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Having realized the truth of suffering (Dukkha) in life, its cause and cessation, the Buddha proceeded to explain the final Truth, his prescription to freedom from suffering – the Noble Eightfold Path.
As Prince Siddhartha, the Buddha had seen a life of great luxury and knew that sensual pleasures alone could not save one from suffering. Later, he had lived the rigorous life of an ascetic and had realized that this too, did not necessarily lead to spiritual liberation. Thus, the Buddha taught that the path to freedom from suffering lies not in extremes, but in moderation, a philosophy that is known as the Middle Way.
The Noble Eightfold Path expands on this, setting out the path one must walk towards the cessation of dukkha. This is less a doctrine than a list of steps one must actively take, if its fruits are to be realized:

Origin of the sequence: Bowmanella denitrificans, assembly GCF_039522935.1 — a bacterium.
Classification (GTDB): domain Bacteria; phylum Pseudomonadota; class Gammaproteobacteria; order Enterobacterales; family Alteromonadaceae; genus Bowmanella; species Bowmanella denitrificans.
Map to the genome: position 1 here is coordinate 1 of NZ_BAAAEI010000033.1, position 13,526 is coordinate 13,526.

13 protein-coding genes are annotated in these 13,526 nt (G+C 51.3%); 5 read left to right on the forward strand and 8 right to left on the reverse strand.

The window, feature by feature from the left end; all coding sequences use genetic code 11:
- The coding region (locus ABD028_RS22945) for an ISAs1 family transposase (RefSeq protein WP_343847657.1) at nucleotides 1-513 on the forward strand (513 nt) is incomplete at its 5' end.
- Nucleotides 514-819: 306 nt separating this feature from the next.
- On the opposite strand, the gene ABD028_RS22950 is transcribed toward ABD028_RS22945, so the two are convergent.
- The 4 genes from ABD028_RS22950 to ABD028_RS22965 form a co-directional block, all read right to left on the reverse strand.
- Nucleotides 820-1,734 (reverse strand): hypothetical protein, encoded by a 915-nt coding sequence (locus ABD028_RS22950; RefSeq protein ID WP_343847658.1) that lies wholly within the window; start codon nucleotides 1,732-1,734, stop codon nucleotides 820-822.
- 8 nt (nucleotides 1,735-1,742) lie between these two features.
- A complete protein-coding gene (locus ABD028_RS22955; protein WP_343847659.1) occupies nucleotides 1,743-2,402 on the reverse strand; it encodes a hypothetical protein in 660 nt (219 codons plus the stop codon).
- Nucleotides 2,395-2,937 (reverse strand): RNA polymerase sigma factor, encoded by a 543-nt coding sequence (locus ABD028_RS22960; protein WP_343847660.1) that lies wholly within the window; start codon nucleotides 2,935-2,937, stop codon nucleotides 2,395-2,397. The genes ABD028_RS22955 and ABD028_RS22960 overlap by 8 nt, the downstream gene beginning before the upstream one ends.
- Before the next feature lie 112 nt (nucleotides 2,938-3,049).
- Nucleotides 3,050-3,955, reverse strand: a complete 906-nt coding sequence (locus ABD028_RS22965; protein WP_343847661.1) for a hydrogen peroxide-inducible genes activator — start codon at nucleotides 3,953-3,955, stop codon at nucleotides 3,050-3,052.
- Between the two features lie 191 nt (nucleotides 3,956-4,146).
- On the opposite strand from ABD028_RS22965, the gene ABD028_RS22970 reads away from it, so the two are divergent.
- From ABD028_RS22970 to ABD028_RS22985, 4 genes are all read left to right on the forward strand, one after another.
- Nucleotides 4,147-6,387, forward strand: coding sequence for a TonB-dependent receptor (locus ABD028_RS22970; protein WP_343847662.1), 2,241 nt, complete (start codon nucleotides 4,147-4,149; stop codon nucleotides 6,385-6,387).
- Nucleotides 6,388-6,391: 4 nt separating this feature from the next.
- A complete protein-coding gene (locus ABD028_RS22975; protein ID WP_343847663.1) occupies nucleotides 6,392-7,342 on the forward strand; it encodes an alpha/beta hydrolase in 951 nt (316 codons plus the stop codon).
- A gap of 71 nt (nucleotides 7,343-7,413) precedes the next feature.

The first three steps of Right Thought, Right Speech and Right Action teach us what we should avoid – negative thinking and covetousness; lying, hurtful words and gossip; killing, robbing and sexual misconduct.
The fourth and fifth steps are Right Livelihood and Right Understanding – making a living with the right attributes mentioned above and acquiring true wisdom. The last three steps of Right Effort, Right Mindfulness and Right Concentration are with reference to meditation – persevering in the practice with joyfulness, keeping one’s mind in the present and maintaining a serene attentiveness.